Tax Reference Number and Unique Taxpayer Reference
Dealing with self assessment tax and tax compliance can be a real headache sometimes, and the minefield of terminology doesn’t always make things any easier. This is especially true when terms may sound very similar but entail important differences that are vital when it comes to getting your finances in order with the taxman.
A recurring example is the confusion between ‘Tax Reference Number’ and ‘Unique Taxpayer Reference’. These terms can be especially confusing for those that are self-employed as well as being employed elsewhere, or receiving a pension, as those unfortunate souls will have to deal with both codes on a regular basis.
Let’s help clarify these terms and highlight how they differ.
What is a Tax Reference Number?
A Tax Reference Number is sometimes referred to using the abbreviation ‘TRN’ and is assigned to employers and pension providers. The number itself includes an initial 3 numbers that are used to identify the specific taxation office responsible for dealing with this business’s tax affairs. The remainder of the ‘number’ includes a series of numbers and letters which are used to locate the business itself. Your Tax Reference Number will be found on any correspondents you receive from your employer or pension provider, such as payslips, end-of-year P60 forms, and even a P45 form.
Naturally, if you have more than one employer, or more than one pension, you will have more than one Tax Reference Number. Conveniently, you can use each number to identify your financial information regarding each one of your employments and pensions. It’s a good idea to have file, be it physical or stored online, where you keep these numbers and codes safe that can be called upon whenever you need to interact with the HMRC or your employer.
What is a Unique Taxpayer Reference?
Your Unique Taxpayer Reference (UTR) is assigned to each person or company working or operating as sole trader, self employed, director or landlord under UK taxation. It is used by HMRC to identify individuals and individual businesses, with their financial records for tax purposes. They are like a barcode by functioning as a taxman’s key to unlocking financial information – it even looks like a barcode with 10 randomised numbers followed by the letter K. The reference is located on all personal communications with HMRC, including previous tax return forms, and on the SA250 form used to declare self-employment.
Your Unique Taxpayer Reference is used for all communications with HMRC that include disclosure of your personal circumstances but is more frequently used by those that are self-employed for completing their self-assessment tax returns. They are also needed when you appoint an accountant or an online accountant, so they can work on your behalf. A UTR is essential if you plan on registering for tax online, and you will be sent a special activation code so that filling in returns online each year is much simpler. Like all codes and passwords, don’t share it with anyone except your designated bookkeeper.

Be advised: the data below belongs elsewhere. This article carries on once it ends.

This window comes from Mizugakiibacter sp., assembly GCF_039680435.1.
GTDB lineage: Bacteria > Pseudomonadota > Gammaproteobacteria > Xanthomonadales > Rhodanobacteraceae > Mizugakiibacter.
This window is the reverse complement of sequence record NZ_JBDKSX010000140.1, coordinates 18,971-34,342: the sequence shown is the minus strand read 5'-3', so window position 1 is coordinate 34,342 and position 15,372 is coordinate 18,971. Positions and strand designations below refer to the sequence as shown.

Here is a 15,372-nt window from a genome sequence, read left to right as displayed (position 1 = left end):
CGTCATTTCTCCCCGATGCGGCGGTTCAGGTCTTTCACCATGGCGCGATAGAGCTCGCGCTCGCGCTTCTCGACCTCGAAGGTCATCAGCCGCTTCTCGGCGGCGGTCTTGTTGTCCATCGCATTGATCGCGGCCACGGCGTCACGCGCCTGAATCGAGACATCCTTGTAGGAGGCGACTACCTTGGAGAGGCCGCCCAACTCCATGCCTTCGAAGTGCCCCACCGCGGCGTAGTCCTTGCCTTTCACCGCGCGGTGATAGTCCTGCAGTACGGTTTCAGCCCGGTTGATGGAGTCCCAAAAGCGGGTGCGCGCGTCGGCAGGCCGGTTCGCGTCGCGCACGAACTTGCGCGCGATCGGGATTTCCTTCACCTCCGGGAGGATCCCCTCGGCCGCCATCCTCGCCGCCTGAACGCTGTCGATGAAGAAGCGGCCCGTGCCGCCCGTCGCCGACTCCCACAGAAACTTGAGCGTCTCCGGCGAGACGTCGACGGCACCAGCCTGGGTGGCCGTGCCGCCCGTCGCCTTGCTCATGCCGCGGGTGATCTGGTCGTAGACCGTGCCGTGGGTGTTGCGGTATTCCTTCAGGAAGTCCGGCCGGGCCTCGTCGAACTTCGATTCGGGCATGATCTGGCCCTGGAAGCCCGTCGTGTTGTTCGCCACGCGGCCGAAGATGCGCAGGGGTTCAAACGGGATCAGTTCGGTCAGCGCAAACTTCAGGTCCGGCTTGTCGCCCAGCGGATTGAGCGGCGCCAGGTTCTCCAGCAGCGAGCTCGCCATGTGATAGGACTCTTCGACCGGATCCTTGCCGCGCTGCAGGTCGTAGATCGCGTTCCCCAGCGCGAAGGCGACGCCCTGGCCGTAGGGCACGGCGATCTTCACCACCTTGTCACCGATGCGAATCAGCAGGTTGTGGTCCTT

The Difference between Tax reference Number and Unique Taxpayer Reference
Now that these two confusing terms have been put under the microscope, it is much easier to see how they differ in their appearance, location, function, and who they are more likely to be assigned to.
Here is an outline of their differences in a nutshell:
- Whilst the Tax Reference Number is found on most – if not all – correspondents from employers and pension providers and will be displayed on payslips, P 45 and P 60, your Unique Taxpayer Reference will be found on communications with HMRC
- Tax Reference Numbers are for employer registration with HMRC and assigned to businesses and pension providers – although they do appear on their employees and customers’ documentation for convenience. A Unique Taxpayer Reference however, is assigned to each individual and individual business.
- The main, and the most important difference, is the function of these tax references. A Tax Reference Number is used by HMRC to access the PAYE records of a business or pension provider and locate the office responsible for dealing with employee tax affairs. On the other hand, a Unique Taxpayer Reference is used so HMRC can access all individuals’ self assessment tax records.
- Their appearance can be a big clue in helping you source the correct code. A Tax Reference Number comprises of 3 numbers to identify the responsible taxation office and a series of characters to identify the employer or pension provider. In comparison, your Unique Taxpayer Reference is a combination of 10 digits and possibly ending in a letter K.
Now that we have ironed out these differences, it is easy to see why people can find them so frustrating and confusing. Nevertheless, spending some of your time to understand taxation terminology can be a huge relief when taking on your next self-assessment declaration, or communicating with HMRC in the future.
If you are an employer and need help maintain payroll, we are specialist accountants for payroll management and can advice you on compliance of PAYE. Calls us today to discuss how we can save you on the costs and do proper compliance.
If you are self employed, sole trader, director or land lord or have an income which must be taxed under self assessment, we have specialist team of accountants to deal with your quires and compliance issues. Call us today for free and no obligation advice.